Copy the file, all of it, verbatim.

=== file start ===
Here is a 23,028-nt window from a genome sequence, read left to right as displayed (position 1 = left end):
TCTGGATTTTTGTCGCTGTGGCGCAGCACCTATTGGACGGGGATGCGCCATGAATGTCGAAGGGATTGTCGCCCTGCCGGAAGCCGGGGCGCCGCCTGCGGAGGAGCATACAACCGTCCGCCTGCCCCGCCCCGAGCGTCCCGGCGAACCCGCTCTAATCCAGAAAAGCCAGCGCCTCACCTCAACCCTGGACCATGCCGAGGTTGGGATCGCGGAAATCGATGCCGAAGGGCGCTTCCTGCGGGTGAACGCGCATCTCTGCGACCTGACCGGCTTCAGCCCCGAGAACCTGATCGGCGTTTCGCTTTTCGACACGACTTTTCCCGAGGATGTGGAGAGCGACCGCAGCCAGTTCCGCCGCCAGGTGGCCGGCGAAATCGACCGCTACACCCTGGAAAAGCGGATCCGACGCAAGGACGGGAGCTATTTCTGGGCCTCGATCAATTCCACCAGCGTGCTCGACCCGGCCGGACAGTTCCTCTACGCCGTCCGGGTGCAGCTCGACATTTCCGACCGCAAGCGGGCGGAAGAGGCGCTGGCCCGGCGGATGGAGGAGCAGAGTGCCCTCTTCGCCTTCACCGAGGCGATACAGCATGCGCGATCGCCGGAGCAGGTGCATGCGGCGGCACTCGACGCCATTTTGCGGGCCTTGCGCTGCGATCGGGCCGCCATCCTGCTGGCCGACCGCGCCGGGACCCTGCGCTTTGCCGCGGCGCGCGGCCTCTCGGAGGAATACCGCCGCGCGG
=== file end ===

Here is a 23,028-nt window from a genome sequence, read left to right as displayed (position 1 = left end):
TCTGGATTTTTGTCGCTGTGGCGCAGCACCTATTGGACGGGGATGCGCCATGAATGTCGAAGGGATTGTCGCCCTGCCGGAAGCCGGGGCGCCGCCTGCGGAGGAGCATACAACCGTCCGCCTGCCCCGCCCCGAGCGTCCCGGCGAACCCGCTCTAATCCAGAAAAGCCAGCGCCTCACCTCAACCCTGGACCATGCCGAGGTTGGGATCGCGGAAATCGATGCCGAAGGGCGCTTCCTGCGGGTGAACGCGCATCTCTGCGACCTGACCGGCTTCAGCCCCGAGAACCTGATCGGCGTTTCGCTTTTCGACACGACTTTTCCCGAGGATGTGGAGAGCGACCGCAGCCAGTTCCGCCGCCAGGTGGCCGGCGAAATCGACCGCTACACCCTGGAAAAGCGGATCCGACGCAAGGACGGGAGCTATTTCTGGGCCTCGATCAATTCCACCAGCGTGCTCGACCCGGCCGGACAGTTCCTCTACGCCGTCCGGGTGCAGCTCGACATTTCCGACCGCAAGCGGGCGGAAGAGGCGCTGGCCCGGCGGATGGAGGAGCAGAGTGCCCTCTTCGCCTTCACCGAGGCGATACAGCATGCGCGATCGCCGGAGCAGGTGCATGCGGCGGCACTCGACGCCATTTTGCGGGCCTTGCGCTGCGATCGGGCCGCCATCCTGCTGGCCGACCGCGCCGGGACCCTGCGCTTTGCCGCGGCGCGCGGCCTCTCGGAGGAATACCGCCGCGCGG